By Mark Vlasic
As leaders and members of the international community descend upon the United Nations headquarters in Turtle Bay to discuss the war in Ukraine, I cannot help but remember my time at the UN, at a mission far from the global leadership hub in New York, at the war crimes tribunal in The Hague.
As the most junior prosecutor at the UN tribunal, I was part of a global effort to bring some sense of justice to those who were slaughtered in the former Yugoslavia in the 1990s, when politicians like Slobodan Milosevic leveraged their power over media channels to stoke religious division. This amplification of hate in the Balkans led to a humanitarian disaster, with over 130,000 dead and four million displaced. To many, the evidence was incontrovertible: Milosevic and his lieutenants weaponized the media to normalize their campaign of religious violence.
Once published material becomes materiel, there is often no turning back. In a devastating assessment of the Balkans War from Christopher Bennet on PBS Frontline, he observes, “Years before the first shots were fired, the media were already at war and the journalists who deliberately fanned the flames of national hatred must bear a heavy responsibility for the carnage.”
These memories echo in my mind, with every update of the carnage in Ukraine, as – yet again – religion and media are being weaponized more than 20 years later, in order to help devastate civilian populations from Donetsk to Luhansk to Kyiv. As it has been said: “history may not repeat itself, but it does often rhyme.”
Particularly concerning today is the impact of social media, with many bad actors bypassing traditional media channels and making their case directly to the public. Had social media been around in the 1990s, I shudder to think how it almost certainly would have worsened an already vicious Balkan war.
This is not an indictment of the media, though—traditional or social. Rather, it is an illustration of its significant influence, and the sway it holds over the hearts and minds of the public. Like faith and religion, the two sectors stand shoulder to shoulder in their ability to shape—or destroy—a society.
Recently, new research by the Fund for Peace funded by the Faith and Media Initiative identified social media’s role in amplifying incorrect, incomplete and biased information, as well as hate speech, about different religious groups. Critically, the report makes the evidence-based case that strengthening the relationship between the media and faith sectors “can help build more resilient communities and countries.”
A related report observes that 80% of people in the world affiliate with a religion. Media drives our collective understanding of the world and of one another, for bad or for good. By bringing together media and faith stakeholders, then, we can ensure better understanding of faith communities through quality reporting and commentary. If we build the capacity of both reporters and faith leaders to work together, we may be able to help combat the disinformation and hate speech that has led to global tragedies for far too long.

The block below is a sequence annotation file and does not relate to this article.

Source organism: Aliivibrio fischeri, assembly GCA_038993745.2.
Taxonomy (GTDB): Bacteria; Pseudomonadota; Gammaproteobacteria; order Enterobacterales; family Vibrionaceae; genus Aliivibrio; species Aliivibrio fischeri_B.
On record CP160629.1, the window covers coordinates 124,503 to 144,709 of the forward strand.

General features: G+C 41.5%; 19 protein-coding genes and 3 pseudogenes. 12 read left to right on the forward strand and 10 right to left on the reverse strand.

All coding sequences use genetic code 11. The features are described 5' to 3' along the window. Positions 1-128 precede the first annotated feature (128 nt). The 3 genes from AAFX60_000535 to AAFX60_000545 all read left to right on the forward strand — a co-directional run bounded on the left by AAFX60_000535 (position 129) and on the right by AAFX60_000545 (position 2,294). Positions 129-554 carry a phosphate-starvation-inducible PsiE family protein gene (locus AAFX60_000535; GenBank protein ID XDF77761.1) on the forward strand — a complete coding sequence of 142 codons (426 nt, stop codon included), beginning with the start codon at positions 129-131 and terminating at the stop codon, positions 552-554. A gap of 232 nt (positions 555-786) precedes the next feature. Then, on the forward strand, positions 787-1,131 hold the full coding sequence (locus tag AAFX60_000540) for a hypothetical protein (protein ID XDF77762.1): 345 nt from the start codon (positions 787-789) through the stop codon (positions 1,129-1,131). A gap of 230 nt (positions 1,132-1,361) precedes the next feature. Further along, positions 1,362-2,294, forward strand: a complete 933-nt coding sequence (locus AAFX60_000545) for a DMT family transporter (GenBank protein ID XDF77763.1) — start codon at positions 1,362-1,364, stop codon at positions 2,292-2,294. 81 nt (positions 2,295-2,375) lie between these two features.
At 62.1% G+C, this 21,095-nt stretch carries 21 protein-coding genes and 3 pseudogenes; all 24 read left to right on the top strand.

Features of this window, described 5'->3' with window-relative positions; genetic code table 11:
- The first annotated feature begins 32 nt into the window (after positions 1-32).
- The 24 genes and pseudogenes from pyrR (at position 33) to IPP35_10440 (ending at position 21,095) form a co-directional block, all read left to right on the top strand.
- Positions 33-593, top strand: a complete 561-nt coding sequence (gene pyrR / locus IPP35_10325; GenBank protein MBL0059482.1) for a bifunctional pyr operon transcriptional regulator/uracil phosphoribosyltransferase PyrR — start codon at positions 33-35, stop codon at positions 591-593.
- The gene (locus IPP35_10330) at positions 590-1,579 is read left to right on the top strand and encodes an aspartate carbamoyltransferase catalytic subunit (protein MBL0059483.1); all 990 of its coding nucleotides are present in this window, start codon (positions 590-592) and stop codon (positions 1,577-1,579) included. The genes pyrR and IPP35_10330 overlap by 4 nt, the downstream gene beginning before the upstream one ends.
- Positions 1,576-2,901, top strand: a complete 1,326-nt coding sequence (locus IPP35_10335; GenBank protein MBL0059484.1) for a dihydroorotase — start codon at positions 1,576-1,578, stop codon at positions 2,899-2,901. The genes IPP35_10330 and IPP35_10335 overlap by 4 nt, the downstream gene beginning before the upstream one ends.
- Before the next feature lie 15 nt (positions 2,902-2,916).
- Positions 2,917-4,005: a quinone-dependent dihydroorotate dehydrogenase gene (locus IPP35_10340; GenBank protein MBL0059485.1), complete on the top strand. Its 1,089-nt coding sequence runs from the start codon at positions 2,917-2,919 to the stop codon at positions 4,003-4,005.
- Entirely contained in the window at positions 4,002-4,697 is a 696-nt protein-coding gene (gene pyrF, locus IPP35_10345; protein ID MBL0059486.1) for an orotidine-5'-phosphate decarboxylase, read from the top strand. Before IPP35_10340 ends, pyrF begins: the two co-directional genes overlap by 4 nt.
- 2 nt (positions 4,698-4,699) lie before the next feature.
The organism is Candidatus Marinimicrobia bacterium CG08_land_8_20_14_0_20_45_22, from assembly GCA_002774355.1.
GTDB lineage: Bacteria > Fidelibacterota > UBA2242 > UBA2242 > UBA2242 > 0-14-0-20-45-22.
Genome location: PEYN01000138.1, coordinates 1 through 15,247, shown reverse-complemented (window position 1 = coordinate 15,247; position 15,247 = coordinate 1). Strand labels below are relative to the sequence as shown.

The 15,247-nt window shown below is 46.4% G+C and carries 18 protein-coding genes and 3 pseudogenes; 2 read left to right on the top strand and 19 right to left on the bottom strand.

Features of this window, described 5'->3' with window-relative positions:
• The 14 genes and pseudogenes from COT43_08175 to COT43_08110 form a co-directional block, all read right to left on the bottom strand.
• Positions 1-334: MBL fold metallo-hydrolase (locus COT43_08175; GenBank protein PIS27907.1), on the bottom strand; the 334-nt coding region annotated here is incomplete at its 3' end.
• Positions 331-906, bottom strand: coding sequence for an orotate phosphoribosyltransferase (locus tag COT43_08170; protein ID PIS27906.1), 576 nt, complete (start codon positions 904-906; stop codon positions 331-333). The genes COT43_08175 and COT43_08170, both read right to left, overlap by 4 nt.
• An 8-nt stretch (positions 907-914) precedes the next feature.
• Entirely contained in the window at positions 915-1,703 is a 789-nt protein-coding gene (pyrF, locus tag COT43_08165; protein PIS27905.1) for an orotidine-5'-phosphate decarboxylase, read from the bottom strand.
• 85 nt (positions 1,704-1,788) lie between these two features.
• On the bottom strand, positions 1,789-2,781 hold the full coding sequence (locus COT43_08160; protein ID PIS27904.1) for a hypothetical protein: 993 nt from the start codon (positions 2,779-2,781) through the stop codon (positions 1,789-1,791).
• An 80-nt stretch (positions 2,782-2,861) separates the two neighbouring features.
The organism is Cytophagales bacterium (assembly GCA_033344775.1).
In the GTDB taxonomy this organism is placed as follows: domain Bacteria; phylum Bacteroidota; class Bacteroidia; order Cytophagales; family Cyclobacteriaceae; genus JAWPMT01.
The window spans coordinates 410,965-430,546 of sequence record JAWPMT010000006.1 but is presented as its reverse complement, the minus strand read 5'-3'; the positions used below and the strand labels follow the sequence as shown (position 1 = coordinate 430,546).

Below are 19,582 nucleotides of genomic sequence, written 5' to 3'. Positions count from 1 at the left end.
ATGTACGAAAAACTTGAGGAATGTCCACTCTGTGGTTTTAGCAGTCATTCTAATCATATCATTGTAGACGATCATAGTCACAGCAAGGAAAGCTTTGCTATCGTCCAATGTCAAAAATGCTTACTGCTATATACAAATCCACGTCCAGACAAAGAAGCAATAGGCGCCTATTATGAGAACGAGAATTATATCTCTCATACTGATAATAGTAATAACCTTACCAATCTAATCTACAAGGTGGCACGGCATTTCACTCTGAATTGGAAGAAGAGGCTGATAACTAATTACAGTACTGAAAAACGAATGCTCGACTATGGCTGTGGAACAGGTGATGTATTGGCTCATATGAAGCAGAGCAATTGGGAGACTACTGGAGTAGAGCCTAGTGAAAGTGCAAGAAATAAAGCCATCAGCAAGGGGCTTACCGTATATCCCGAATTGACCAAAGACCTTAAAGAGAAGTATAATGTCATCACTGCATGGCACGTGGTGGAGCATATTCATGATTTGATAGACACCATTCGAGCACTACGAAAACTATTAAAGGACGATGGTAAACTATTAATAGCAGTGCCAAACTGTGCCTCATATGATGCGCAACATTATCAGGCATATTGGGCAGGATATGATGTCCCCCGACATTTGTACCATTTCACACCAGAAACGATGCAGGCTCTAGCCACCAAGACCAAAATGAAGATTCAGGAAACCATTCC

Of course, a necessary partner to resilience is vigilance. Safeguarding the rights of a people, protecting democracy, motivating progress is not a “one and done” proposition. By maintaining vigilance, we can try to curb inflammatory propaganda, and replace it with authentic stories that elevate cohesion, not exacerbate division.
It is estimated that 140 reporters and other media workers were killed during the Balkans War and the dissolution of Yugoslavia. Some died in the heat of battle, but too many civilians died because the stories they were reporting belied the official party line. We can debate the criteria for being a hero. Certainly, it doesn’t require being lost to war. Maybe just telling the best stories, the stories we need to hear (rather than want to hear), regardless of the consequences, is good enough?
As we gather in Turtle Bay, let’s commit to making sure those stories get told. If we help faith and media sectors to work together, we can improve a community – or a country’s – ability to withstand shocks, weather crises, or survive threats to its culture and way of life. And, if we pledge to remember the lessons we’ve already learned, we can help forestall the march of tyranny before the damage becomes devastating.
We all want a peaceful world; as someone who has seen the sickening results of war closeup, me as much as anyone. One garden in which we can sow the seeds for that peace is the content we create and consume about those who pray like us, and those that don’t.
Mark Vlasic is a senior fellow & adjunct professor of law at Georgetown University, a member of the Faith & Media Initiative task force and fellow with the UN Alliance of Civilizations, served on the Milosevic and Srebrenica genocide prosecution teams at the UN war crimes tribunal.